Manal’s Speech: Three Lines of Attack by Saudis

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Last week Manal Al Sharif won the Vaclav Havel prize for Creative Dissent and gave a 17 minute speech at the Oslo Freedom Forum. She talked about her personal struggle and transition from extremism to becoming her own woman. She related this personal story to the historical and factual events going on around her in Saudi and abroad.

The speech was not received well in Saudi. Although no one actually denies the truth of what Manal had to say, they still opposed it. The opposition bubbles down to three main points:

1- Shhhh! Don’t let the infidels know how bad it is for women in Saudi since it represents Islam. One example of this is Hana Al Hakeem’s long rant on the Oslo speech where she concludes with

I wish that Sharif had not published our dirty laundry on the roofs of our neighbors (and I mean the status of women and not extremism), or had chosen to be more courageous, fair and objective by relating it to the rampant corruption in the country or cultural traditions or to the meekness of women in calling for their rights, or to appease the male population of the country.

2- Why didn’t Manal mention this or that. And most of these condemnations are about Bashar’s massacres in Syria and Israel’s genocide of Arabs. One such example is Manal Al Qusaibi’s piece published on Twitter where she addresses Manal Al Sharif with:

You were shaken by seeing a man throw himself from the World Trade Center but you weren’t shaken by seeing old women having their houses demolished in Palestine and seeing little child corpses ridden with bullet holes?!

3- Maybe your family oppressed you but I’m a Saudi woman and my family didn’t oppress me. And the immaturity of this contention grates on my nerves. If Manal had had an abusive family would she be where she is today? Would she have a postgraduate degree and been allowed to work and live as an independent woman?

The thing that really stands out is that most have difficulty in accepting that it’s Manal’s personal story and narrative. We’re a nation, a political entity, not clones or a family. There is no way that you can get 20 million people to think the same way nor should you want them to. And you definitely should not be raging against and calling for the imprisonment of anyone just for simply having a different experience or interpretation. Her story deserves to be told considering how much she had to sacrifice to speak up for what’s right on behalf of women who are too comfortable or too afraid to.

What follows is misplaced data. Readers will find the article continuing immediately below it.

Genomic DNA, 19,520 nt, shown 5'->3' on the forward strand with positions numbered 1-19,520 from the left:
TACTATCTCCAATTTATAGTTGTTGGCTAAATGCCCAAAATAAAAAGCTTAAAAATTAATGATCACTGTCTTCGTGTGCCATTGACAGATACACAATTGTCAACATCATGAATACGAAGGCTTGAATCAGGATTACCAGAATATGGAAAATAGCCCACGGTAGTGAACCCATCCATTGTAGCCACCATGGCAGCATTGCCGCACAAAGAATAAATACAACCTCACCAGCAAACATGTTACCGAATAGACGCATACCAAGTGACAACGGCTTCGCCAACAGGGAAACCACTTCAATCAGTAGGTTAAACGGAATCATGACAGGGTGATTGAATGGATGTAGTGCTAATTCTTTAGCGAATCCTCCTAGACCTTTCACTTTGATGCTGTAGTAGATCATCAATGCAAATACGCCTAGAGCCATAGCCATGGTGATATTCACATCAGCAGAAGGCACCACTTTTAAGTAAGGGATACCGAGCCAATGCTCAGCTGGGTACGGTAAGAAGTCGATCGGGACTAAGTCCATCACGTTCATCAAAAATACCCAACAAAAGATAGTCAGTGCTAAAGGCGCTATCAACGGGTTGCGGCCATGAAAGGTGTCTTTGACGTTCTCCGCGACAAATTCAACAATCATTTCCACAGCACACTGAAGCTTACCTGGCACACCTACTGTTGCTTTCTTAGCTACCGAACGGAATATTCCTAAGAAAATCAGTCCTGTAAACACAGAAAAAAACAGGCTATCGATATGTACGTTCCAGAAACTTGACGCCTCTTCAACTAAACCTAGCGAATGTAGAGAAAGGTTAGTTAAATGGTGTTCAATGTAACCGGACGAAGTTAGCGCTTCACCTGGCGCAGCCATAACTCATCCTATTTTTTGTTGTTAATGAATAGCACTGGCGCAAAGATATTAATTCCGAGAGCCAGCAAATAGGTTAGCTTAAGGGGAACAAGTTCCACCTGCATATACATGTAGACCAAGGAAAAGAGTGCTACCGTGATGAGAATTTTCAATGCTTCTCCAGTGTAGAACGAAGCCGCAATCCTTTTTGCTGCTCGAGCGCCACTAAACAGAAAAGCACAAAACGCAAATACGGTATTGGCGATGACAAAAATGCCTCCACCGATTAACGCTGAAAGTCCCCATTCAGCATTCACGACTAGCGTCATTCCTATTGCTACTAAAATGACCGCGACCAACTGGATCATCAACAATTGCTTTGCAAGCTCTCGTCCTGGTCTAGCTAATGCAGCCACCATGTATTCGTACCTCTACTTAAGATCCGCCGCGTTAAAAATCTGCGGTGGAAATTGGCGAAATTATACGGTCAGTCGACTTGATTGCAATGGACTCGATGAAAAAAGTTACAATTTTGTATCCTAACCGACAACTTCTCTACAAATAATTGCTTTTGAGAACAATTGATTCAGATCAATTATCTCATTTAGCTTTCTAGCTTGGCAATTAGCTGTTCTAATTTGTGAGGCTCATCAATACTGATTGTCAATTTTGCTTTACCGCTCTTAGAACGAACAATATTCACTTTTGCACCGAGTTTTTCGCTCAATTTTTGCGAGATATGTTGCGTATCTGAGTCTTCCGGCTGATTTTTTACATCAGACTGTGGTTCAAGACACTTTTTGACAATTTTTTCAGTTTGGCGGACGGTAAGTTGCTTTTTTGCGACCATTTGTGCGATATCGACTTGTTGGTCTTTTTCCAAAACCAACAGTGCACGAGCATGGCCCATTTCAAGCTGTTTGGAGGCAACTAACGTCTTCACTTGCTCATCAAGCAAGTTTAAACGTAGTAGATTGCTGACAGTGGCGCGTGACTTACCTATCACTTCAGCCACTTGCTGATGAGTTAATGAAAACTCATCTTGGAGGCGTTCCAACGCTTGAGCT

Then there’s the Muslim world/The West divide that many Saudis keep harping on and calling her a traitor for presenting her story to the West. There are over 7 million Muslims in the USA and in Europe there are over 53 million Muslims. Religion aside, cultural and political differences are more and more becoming vertical instead of geographical. That’s what the Arab Spring, the We are the 99, and movements like One Voice in Israel are all about. No longer is it us against them but its more and more becoming a humane intellectual just/unjust divide. So if only those spending so much time and energy opposing Manal would get with the program and instead call for transparency, law codification and the treatment of Saudi women as full citizens, there would be no more Manals to complain about.

Instead of addressing the issues she put forward, they are arguing against her very right to speak. Instead of making Saudi Arabia a better place, they waste energy on criticizing and condemning anyone who dares to tell it like it is.

“Yes, yes it’s true that women should be allowed to drive, yes it’s true that the judicial family law system works against women, yes it’s true that you need your guardian’s permission to study or work…etc,” they say. “But we shouldn’t change that lest the outside world know that we were wrong in the first place.”

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